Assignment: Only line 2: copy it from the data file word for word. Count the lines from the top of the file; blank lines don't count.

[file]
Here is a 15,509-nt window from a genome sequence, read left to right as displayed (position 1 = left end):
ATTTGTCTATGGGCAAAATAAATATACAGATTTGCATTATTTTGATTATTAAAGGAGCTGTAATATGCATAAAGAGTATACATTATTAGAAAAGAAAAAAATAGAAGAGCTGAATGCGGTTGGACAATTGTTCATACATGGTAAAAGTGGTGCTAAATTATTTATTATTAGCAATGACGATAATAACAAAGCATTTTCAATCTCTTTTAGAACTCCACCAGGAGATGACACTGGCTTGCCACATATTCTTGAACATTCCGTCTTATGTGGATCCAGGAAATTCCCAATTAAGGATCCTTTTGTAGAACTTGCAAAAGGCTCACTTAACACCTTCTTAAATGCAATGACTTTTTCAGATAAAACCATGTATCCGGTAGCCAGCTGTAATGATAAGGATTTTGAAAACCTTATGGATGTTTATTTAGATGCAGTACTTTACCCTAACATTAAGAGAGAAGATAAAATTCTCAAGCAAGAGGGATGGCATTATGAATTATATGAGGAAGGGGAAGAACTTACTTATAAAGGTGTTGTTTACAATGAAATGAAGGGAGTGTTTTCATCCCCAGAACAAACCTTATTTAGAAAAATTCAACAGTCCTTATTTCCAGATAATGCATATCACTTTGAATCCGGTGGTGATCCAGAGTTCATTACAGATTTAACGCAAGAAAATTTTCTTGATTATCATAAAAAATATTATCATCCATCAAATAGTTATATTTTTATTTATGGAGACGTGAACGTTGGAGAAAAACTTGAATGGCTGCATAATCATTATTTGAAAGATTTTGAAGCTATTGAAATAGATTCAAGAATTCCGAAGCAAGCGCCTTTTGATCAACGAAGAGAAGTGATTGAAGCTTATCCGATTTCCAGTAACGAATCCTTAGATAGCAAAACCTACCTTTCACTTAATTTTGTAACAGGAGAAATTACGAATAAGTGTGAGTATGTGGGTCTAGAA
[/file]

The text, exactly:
ATTTGTCTATGGGCAAAATAAATATACAGATTTGCATTATTTTGATTATTAAAGGAGCTGTAATATGCATAAAGAGTATACATTATTAGAAAAGAAAAAAATAGAAGAGCTGAATGCGGTTGGACAATTGTTCATACATGGTAAAAGTGGTGCTAAATTATTTATTATTAGCAATGACGATAATAACAAAGCATTTTCAATCTCTTTTAGAACTCCACCAGGAGATGACACTGGCTTGCCACATATTCTTGAACATTCCGTCTTATGTGGATCCAGGAAATTCCCAATTAAGGATCCTTTTGTAGAACTTGCAAAAGGCTCACTTAACACCTTCTTAAATGCAATGACTTTTTCAGATAAAACCATGTATCCGGTAGCCAGCTGTAATGATAAGGATTTTGAAAACCTTATGGATGTTTATTTAGATGCAGTACTTTACCCTAACATTAAGAGAGAAGATAAAATTCTCAAGCAAGAGGGATGGCATTATGAATTATATGAGGAAGGGGAAGAACTTACTTATAAAGGTGTTGTTTACAATGAAATGAAGGGAGTGTTTTCATCCCCAGAACAAACCTTATTTAGAAAAATTCAACAGTCCTTATTTCCAGATAATGCATATCACTTTGAATCCGGTGGTGATCCAGAGTTCATTACAGATTTAACGCAAGAAAATTTTCTTGATTATCATAAAAAATATTATCATCCATCAAATAGTTATATTTTTATTTATGGAGACGTGAACGTTGGAGAAAAACTTGAATGGCTGCATAATCATTATTTGAAAGATTTTGAAGCTATTGAAATAGATTCAAGAATTCCGAAGCAAGCGCCTTTTGATCAACGAAGAGAAGTGATTGAAGCTTATCCGATTTCCAGTAACGAATCCTTAGATAGCAAAACCTACCTTTCACTTAATTTTGTAACAGGAGAAATTACGAATAAGTGTGAGTATGTGGGTCTAGAA